“I gave a writing assignment to some middle-school kids. I told them to write about the meeting between an impossible creature and an ordinary citizen. I did the assignment myself, and I came up with an ancient bedridden grandmother mistaking a lost tooth fairy for the Angel of Death. Eventually, the story evolved…”
This is a story within a story that has three kids stranded with a cousin in what seemed to me to be post-apocalyptic setting. I guess it was just a hurricane, but this was a seriously isolated group. Anyway.
What-the-Dickens is actually the fairy’s name. He was lost or abandoned at birth and stumbles into another fairy, who was a member of some colony or another of fairies. The two worlds – the real one and the fairy one – are only fleshed out from a very narrow perspective, which isn’t terrible, but isn’t exactly Harry Potter. And just as our world view is starting to expand, both the “real” world and the fairy world, the book is over.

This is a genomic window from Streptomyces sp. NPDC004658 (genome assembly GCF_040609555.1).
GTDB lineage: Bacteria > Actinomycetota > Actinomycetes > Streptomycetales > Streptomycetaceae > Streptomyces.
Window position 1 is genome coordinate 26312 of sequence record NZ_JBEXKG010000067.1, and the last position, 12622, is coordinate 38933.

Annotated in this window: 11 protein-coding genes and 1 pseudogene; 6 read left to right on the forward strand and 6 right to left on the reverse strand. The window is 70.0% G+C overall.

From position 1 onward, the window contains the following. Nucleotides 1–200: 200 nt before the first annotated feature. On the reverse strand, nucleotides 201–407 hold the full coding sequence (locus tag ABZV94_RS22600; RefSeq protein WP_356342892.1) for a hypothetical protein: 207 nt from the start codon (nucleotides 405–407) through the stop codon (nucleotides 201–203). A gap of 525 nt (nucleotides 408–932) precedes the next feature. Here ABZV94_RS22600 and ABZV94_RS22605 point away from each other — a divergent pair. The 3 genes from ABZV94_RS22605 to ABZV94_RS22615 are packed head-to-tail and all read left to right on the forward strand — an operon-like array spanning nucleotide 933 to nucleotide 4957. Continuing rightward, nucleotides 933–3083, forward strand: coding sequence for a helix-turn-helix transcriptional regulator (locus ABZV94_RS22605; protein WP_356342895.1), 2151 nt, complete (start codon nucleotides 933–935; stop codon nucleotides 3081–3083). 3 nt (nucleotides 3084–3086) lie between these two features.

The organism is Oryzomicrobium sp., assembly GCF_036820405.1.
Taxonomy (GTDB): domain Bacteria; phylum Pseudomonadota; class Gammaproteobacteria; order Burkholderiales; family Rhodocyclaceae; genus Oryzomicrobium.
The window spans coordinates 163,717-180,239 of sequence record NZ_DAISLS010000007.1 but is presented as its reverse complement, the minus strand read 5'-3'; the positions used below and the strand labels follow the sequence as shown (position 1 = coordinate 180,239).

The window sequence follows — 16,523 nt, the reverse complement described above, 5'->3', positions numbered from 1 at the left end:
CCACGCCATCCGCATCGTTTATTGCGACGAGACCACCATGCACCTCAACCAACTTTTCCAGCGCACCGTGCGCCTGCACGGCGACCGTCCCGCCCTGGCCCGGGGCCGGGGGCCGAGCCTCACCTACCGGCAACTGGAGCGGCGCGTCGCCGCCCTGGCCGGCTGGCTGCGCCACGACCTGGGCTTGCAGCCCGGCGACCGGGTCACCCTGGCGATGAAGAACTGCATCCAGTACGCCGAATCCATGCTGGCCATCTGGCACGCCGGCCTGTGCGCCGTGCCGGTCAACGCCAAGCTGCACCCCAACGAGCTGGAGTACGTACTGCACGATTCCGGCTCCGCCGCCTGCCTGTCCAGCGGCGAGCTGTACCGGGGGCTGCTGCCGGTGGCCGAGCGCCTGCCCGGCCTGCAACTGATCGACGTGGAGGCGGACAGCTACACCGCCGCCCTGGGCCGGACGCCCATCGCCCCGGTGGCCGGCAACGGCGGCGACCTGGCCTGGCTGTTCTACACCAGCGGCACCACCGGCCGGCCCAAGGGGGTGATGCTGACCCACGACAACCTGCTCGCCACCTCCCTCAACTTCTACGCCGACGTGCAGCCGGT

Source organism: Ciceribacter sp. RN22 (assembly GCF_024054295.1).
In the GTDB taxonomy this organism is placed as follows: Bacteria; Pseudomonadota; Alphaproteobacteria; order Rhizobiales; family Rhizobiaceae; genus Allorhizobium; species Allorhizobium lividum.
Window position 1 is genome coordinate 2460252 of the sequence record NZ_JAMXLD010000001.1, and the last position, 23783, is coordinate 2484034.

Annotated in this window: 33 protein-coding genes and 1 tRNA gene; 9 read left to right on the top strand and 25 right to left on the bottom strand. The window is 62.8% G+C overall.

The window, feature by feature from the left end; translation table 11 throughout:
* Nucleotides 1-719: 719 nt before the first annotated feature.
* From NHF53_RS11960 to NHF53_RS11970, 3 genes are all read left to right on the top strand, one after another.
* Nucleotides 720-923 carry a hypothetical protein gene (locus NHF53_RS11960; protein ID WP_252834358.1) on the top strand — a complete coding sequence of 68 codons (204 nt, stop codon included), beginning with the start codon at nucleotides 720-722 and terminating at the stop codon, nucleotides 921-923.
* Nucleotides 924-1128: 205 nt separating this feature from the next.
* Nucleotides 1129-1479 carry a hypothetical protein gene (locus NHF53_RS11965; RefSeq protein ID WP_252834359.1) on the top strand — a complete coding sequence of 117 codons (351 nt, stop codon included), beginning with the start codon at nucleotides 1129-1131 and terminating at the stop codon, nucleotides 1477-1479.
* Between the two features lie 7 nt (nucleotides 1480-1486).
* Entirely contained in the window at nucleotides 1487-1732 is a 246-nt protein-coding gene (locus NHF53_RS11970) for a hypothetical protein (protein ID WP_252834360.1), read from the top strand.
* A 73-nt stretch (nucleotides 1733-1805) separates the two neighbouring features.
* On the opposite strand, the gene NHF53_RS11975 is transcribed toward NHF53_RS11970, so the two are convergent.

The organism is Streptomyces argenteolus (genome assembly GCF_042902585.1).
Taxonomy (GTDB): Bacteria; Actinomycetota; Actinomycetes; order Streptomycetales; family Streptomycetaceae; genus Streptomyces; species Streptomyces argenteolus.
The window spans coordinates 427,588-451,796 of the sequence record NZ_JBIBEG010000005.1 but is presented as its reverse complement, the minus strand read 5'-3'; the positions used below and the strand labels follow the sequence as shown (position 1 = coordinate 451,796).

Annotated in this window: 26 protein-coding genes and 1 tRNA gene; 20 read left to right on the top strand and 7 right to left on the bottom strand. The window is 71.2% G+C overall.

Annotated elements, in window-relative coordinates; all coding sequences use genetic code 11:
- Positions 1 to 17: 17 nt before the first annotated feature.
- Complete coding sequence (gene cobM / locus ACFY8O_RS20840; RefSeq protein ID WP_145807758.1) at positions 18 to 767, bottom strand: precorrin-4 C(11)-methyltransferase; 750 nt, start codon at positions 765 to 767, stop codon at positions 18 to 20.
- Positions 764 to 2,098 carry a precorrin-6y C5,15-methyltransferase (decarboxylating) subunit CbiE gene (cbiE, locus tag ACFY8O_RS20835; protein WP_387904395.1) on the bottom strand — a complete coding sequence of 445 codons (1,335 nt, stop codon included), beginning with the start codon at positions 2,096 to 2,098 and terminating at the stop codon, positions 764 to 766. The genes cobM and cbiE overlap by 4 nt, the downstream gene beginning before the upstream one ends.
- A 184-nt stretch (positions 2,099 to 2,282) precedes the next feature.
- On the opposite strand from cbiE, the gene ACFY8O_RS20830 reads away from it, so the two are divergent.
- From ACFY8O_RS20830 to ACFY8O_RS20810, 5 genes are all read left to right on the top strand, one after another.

It was another “what the heck happens next?” book. Sometimes, that means a writer has a series on his hands. In this case, I felt like I hung in with this until the end and there was no payoff. Beh.